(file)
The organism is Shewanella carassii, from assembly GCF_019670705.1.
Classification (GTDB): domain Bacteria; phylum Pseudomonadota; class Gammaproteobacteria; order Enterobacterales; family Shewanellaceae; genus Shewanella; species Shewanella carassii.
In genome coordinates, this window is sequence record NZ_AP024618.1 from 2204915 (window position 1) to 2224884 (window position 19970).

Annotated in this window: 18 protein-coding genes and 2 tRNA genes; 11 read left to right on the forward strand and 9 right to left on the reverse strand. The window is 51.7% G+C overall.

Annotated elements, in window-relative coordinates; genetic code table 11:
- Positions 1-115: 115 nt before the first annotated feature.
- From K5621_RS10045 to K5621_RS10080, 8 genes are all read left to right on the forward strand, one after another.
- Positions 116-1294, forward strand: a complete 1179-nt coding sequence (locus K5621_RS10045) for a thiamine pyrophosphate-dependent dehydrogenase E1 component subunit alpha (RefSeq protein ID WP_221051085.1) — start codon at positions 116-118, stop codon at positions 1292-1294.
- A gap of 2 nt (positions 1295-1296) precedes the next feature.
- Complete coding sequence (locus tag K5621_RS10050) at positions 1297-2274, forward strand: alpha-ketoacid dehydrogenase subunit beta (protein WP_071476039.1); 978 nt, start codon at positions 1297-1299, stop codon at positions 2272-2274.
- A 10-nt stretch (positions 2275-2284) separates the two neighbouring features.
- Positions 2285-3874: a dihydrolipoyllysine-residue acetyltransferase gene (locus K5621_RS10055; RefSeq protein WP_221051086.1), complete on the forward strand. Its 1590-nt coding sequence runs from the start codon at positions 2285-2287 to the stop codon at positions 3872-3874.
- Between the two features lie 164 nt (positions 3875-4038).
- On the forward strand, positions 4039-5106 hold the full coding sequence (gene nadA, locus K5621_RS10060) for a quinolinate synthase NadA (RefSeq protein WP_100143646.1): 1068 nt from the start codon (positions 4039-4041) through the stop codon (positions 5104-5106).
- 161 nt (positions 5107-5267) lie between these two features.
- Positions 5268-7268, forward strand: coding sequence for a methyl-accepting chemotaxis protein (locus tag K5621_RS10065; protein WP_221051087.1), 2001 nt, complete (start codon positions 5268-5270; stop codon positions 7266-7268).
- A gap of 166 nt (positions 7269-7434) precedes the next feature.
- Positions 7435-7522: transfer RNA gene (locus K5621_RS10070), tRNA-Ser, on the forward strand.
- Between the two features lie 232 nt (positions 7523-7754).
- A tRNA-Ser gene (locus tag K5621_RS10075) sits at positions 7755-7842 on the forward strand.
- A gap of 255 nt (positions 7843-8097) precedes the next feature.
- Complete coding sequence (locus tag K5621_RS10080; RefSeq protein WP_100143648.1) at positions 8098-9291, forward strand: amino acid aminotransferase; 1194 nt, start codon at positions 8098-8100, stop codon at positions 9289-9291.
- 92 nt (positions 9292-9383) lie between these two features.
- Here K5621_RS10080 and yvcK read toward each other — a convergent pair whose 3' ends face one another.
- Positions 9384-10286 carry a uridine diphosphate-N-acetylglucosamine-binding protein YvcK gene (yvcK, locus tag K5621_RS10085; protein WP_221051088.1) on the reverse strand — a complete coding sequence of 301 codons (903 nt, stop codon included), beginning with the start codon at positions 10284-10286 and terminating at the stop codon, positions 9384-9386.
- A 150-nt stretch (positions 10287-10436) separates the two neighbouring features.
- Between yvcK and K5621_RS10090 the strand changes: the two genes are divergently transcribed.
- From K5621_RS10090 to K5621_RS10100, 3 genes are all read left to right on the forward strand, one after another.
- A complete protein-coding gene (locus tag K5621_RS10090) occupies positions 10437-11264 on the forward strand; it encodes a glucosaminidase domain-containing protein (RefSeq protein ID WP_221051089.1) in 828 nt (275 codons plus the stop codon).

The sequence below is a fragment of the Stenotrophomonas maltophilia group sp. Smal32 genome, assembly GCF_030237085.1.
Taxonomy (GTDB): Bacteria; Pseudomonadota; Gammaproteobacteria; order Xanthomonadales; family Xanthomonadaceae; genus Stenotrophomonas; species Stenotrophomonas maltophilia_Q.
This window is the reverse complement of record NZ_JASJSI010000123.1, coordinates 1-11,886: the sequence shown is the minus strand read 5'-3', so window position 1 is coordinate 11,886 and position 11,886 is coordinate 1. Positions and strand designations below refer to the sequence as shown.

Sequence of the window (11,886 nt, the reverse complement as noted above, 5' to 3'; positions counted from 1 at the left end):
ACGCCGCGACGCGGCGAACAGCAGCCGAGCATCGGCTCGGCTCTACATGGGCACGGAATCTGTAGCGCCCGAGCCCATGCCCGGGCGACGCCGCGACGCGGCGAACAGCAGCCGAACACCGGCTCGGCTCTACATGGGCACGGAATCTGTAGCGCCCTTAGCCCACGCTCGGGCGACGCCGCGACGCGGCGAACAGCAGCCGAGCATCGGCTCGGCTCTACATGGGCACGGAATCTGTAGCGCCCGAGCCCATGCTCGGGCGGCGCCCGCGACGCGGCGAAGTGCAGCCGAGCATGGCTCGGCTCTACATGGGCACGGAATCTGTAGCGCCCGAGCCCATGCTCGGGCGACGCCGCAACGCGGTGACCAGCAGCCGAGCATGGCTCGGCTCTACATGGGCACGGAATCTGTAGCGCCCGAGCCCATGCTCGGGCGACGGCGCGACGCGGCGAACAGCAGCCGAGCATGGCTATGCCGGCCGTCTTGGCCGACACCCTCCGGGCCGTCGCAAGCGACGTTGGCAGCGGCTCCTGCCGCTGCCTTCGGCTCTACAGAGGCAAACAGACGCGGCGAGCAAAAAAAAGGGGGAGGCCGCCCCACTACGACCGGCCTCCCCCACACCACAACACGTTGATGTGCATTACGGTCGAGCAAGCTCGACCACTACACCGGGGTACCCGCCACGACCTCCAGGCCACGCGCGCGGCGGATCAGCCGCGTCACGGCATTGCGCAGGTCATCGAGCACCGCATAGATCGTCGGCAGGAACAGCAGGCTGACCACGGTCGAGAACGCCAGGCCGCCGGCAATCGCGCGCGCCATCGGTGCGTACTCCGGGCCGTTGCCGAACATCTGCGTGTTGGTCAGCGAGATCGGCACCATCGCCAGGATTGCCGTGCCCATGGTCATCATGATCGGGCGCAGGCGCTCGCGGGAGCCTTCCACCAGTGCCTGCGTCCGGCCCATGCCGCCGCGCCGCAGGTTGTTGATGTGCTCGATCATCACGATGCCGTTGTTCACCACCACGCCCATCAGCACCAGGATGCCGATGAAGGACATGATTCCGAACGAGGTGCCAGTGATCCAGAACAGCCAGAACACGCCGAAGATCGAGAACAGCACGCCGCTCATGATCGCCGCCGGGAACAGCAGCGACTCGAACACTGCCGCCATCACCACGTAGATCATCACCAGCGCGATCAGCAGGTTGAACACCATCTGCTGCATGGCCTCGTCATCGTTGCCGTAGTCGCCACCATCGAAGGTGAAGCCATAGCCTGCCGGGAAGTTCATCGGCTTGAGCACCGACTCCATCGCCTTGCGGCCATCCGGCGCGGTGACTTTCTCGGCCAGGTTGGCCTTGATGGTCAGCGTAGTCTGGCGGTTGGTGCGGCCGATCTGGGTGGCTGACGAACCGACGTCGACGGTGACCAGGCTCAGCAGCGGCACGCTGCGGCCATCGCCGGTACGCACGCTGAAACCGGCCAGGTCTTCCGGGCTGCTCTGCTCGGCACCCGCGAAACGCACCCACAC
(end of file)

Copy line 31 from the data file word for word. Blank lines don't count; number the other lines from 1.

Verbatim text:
Taxonomy (GTDB): Bacteria; Pseudomonadota; Gammaproteobacteria; order Xanthomonadales; family Xanthomonadaceae; genus Stenotrophomonas; species Stenotrophomonas maltophilia_Q.